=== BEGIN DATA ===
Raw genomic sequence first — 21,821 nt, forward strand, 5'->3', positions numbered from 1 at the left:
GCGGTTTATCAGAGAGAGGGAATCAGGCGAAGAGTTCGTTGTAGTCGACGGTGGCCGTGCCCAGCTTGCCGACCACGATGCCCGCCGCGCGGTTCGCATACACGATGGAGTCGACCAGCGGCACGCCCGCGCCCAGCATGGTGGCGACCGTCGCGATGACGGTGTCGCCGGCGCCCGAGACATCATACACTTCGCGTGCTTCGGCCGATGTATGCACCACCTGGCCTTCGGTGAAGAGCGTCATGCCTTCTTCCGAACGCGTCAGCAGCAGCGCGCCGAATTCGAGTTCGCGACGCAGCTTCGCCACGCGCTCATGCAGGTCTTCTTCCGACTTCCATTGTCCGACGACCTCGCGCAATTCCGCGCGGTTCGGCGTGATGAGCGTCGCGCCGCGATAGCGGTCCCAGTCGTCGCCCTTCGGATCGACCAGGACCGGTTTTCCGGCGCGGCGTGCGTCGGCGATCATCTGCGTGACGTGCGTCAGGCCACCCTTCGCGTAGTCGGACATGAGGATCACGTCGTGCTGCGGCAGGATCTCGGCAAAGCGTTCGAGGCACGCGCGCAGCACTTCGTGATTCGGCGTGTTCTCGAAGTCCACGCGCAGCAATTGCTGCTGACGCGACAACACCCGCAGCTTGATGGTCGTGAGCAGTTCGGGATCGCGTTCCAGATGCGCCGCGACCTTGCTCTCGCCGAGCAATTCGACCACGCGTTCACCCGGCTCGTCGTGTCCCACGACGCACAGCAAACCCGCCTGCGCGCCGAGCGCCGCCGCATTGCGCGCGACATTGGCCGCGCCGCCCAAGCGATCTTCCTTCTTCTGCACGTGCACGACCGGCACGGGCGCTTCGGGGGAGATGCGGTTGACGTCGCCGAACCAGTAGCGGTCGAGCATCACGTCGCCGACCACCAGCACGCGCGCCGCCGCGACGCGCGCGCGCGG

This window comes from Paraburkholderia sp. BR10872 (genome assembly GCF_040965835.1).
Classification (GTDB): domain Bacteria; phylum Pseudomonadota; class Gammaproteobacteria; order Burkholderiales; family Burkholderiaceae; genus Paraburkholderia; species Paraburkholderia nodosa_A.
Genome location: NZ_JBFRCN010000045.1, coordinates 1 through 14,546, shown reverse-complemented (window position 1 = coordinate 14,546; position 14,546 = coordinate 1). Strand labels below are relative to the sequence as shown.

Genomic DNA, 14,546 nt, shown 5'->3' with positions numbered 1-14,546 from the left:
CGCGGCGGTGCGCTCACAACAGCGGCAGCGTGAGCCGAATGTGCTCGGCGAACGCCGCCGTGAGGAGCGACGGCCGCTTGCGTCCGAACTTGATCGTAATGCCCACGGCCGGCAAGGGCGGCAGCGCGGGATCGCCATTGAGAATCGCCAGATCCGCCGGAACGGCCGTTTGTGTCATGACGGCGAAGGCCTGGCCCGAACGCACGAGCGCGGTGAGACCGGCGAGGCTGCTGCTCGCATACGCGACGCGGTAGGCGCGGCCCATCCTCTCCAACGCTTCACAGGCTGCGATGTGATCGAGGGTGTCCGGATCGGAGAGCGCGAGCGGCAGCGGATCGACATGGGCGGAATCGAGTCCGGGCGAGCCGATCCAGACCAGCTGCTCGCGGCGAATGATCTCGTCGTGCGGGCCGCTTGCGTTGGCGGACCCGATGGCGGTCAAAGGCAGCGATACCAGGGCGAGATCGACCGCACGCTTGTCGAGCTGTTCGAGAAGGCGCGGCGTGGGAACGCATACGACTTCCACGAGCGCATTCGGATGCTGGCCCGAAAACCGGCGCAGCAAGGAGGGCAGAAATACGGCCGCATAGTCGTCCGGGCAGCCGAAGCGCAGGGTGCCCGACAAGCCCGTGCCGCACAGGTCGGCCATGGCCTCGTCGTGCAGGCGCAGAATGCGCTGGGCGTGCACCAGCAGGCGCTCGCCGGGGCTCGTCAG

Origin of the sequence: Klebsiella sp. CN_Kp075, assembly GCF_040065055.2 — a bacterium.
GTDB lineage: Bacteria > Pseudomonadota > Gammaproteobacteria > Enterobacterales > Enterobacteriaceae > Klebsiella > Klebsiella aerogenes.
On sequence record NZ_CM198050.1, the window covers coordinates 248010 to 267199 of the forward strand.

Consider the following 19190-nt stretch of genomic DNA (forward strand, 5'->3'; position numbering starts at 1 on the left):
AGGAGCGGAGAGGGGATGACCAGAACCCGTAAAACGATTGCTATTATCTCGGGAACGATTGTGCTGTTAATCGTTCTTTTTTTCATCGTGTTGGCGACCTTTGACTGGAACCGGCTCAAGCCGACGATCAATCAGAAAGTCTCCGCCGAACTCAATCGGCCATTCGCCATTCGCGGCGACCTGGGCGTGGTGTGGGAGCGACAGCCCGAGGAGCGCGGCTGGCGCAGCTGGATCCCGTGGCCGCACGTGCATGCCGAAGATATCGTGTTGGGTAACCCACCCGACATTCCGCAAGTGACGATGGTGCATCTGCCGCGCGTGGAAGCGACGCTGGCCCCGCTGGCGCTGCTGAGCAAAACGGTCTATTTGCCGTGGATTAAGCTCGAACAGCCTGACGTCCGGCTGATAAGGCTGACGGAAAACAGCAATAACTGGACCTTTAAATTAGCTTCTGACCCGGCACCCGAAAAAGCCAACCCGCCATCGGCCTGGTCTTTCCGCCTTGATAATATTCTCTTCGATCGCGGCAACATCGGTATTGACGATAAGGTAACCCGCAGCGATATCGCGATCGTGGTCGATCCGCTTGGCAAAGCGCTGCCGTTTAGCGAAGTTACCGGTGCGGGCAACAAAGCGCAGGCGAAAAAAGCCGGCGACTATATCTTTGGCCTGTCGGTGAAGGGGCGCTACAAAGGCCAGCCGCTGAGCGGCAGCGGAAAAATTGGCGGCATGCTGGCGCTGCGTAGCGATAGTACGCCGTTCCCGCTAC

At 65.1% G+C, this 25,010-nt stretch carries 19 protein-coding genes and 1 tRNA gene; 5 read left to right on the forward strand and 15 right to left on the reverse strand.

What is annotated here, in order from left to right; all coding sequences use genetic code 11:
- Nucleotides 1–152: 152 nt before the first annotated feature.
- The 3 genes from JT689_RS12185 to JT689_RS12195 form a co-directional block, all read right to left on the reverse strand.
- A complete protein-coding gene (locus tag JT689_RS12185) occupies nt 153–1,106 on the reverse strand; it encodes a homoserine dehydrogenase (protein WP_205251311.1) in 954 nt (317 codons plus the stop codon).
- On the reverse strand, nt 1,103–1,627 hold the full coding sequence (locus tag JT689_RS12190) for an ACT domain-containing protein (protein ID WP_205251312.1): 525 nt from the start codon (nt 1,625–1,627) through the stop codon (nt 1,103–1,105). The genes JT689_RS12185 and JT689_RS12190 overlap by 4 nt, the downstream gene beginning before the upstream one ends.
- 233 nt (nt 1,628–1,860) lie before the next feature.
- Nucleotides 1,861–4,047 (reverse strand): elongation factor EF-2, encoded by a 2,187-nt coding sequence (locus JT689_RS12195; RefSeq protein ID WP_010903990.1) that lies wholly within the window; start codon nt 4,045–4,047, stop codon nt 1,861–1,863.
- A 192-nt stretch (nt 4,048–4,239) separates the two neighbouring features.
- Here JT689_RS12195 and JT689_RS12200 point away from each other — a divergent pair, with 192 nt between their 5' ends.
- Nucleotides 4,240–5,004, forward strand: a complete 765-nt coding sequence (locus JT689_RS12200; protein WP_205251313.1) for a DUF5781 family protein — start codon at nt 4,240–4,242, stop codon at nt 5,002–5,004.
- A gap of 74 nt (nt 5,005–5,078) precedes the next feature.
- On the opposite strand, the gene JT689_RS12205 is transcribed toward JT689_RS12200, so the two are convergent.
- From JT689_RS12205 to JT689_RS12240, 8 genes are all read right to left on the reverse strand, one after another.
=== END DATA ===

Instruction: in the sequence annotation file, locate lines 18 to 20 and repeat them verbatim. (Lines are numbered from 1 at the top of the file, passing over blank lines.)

- On the reverse strand, nt 1,103–1,627 hold the full coding sequence (locus tag JT689_RS12190) for an ACT domain-containing protein (protein ID WP_205251312.1): 525 nt from the start codon (nt 1,625–1,627) through the stop codon (nt 1,103–1,105). The genes JT689_RS12185 and JT689_RS12190 overlap by 4 nt, the downstream gene beginning before the upstream one ends.
- 233 nt (nt 1,628–1,860) lie before the next feature.
- Nucleotides 1,861–4,047 (reverse strand): elongation factor EF-2, encoded by a 2,187-nt coding sequence (locus JT689_RS12195; RefSeq protein ID WP_010903990.1) that lies wholly within the window; start codon nt 4,045–4,047, stop codon nt 1,861–1,863.